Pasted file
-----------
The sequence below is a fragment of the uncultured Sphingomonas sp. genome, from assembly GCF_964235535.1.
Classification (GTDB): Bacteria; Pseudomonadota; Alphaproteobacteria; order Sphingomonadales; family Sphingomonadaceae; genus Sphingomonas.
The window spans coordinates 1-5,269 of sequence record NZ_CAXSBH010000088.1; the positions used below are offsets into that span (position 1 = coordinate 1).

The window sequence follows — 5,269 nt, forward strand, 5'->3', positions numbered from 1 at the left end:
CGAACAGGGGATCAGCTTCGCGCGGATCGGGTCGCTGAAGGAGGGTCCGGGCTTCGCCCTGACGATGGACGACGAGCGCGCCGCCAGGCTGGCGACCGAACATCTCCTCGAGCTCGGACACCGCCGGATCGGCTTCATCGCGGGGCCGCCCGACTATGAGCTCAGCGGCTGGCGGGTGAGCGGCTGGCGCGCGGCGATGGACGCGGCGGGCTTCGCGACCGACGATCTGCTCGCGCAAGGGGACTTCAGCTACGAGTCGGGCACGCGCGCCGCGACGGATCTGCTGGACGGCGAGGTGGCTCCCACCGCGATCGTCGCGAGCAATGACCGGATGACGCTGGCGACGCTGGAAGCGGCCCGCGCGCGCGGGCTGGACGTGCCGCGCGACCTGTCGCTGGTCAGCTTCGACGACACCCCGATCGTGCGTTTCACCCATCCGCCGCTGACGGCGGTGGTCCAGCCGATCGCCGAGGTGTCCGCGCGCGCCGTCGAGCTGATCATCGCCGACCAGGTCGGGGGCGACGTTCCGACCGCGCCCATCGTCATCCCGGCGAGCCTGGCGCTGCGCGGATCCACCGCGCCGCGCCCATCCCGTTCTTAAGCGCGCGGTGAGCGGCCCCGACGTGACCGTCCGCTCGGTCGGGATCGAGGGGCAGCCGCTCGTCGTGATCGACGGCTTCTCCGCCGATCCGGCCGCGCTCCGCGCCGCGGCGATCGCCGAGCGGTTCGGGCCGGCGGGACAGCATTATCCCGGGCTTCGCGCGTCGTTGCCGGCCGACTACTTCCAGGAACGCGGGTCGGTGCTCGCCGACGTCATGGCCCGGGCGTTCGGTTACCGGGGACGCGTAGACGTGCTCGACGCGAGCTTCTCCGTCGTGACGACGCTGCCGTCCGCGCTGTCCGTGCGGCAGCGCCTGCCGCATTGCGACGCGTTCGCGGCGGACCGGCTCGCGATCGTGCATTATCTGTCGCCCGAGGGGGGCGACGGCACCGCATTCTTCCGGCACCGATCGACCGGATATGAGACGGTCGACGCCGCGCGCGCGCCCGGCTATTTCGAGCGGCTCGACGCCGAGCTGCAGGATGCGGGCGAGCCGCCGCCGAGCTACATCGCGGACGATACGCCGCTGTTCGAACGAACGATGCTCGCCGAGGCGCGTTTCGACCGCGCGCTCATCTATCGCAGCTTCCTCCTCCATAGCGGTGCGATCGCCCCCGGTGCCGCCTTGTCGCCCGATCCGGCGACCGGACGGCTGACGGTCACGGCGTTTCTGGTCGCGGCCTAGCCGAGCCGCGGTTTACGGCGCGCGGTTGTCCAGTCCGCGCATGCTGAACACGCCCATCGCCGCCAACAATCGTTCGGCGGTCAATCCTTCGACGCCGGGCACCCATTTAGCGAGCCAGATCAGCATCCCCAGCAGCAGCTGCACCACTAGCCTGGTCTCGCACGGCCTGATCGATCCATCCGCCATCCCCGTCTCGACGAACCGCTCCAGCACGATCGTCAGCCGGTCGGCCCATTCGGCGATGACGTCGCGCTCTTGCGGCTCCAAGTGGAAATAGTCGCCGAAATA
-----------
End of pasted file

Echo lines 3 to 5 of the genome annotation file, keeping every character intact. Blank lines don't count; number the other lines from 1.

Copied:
The window spans coordinates 1-5,269 of sequence record NZ_CAXSBH010000088.1; the positions used below are offsets into that span (position 1 = coordinate 1).

The window sequence follows — 5,269 nt, forward strand, 5'->3', positions numbered from 1 at the left end:
CGAACAGGGGATCAGCTTCGCGCGGATCGGGTCGCTGAAGGAGGGTCCGGGCTTCGCCCTGACGATGGACGACGAGCGCGCCGCCAGGCTGGCGACCGAACATCTCCTCGAGCTCGGACACCGCCGGATCGGCTTCATCGCGGGGCCGCCCGACTATGAGCTCAGCGGCTGGCGGGTGAGCGGCTGGCGCGCGGCGATGGACGCGGCGGGCTTCGCGACCGACGATCTGCTCGCGCAAGGGGACTTCAGCTACGAGTCGGGCACGCGCGCCGCGACGGATCTGCTGGACGGCGAGGTGGCTCCCACCGCGATCGTCGCGAGCAATGACCGGATGACGCTGGCGACGCTGGAAGCGGCCCGCGCGCGCGGGCTGGACGTGCCGCGCGACCTGTCGCTGGTCAGCTTCGACGACACCCCGATCGTGCGTTTCACCCATCCGCCGCTGACGGCGGTGGTCCAGCCGATCGCCGAGGTGTCCGCGCGCGCCGTCGAGCTGATCATCGCCGACCAGGTCGGGGGCGACGTTCCGACCGCGCCCATCGTCATCCCGGCGAGCCTGGCGCTGCGCGGATCCACCGCGCCGCGCCCATCCCGTTCTTAAGCGCGCGGTGAGCGGCCCCGACGTGACCGTCCGCTCGGTCGGGATCGAGGGGCAGCCGCTCGTCGTGATCGACGGCTTCTCCGCCGATCCGGCCGCGCTCCGCGCCGCGGCGATCGCCGAGCGGTTCGGGCCGGCGGGACAGCATTATCCCGGGCTTCGCGCGTCGTTGCCGGCCGACTACTTCCAGGAACGCGGGTCGGTGCTCGCCGACGTCATGGCCCGGGCGTTCGGTTACCGGGGACGCGTAGACGTGCTCGACGCGAGCTTCTCCGTCGTGACGACGCTGCCGTCCGCGCTGTCCGTGCGGCAGCGCCTGCCGCATTGCGACGCGTTCGCGGCGGACCGGCTCGCGATCGTGCATTATCTGTCGCCCGAGGGGGGCGACGGCACCGCATTCTTCCGGCACCGATCGACCGGATATGAGACGGTCGACGCCGCGCGCGCGCCCGGCTATTTCGAGCGGCTCGACGCCGAGCTGCAGGATGCGGGCGAGCCGCCGCCGAGCTACATCGCGGACGATACGCCGCTGTTCGAACGAACGATGCTCGCCGAGGCGCGTTTCGACCGCGCGCTCATCTATCGCAGCTTCCTCCTCCATAGCGGTGCGATCGCCCCCGGTGCCGCCTTGTCGCCCGATCCGGCGACCGGACGGCTGACGGTCACGGCGTTTCTGGTCGCGGCCTAGCCGAGCCGCGGTTTACGGCGCGCGGTTGTCCAGTCCGCGCATGCTGAACACGCCCATCGCCGCCAACAATCGTTCGGCGGTCAATCCTTCGACGCCGGGCACCCATTTAGCGAGCCAGATCAGCATCCCCAGCAGCAGCTGCACCACTAGCCTGGTCTCGCACGGCCTGATCGATCCATCCGCCATCCCCGTCTCGACGAACCGCTCCAGCACGATCGTCAGCCGGTCGGCCCATTCGGCGATGACGTCGCGCTCTTGCGGCTCCAAGTGGAAATAGTCGCCGAAATA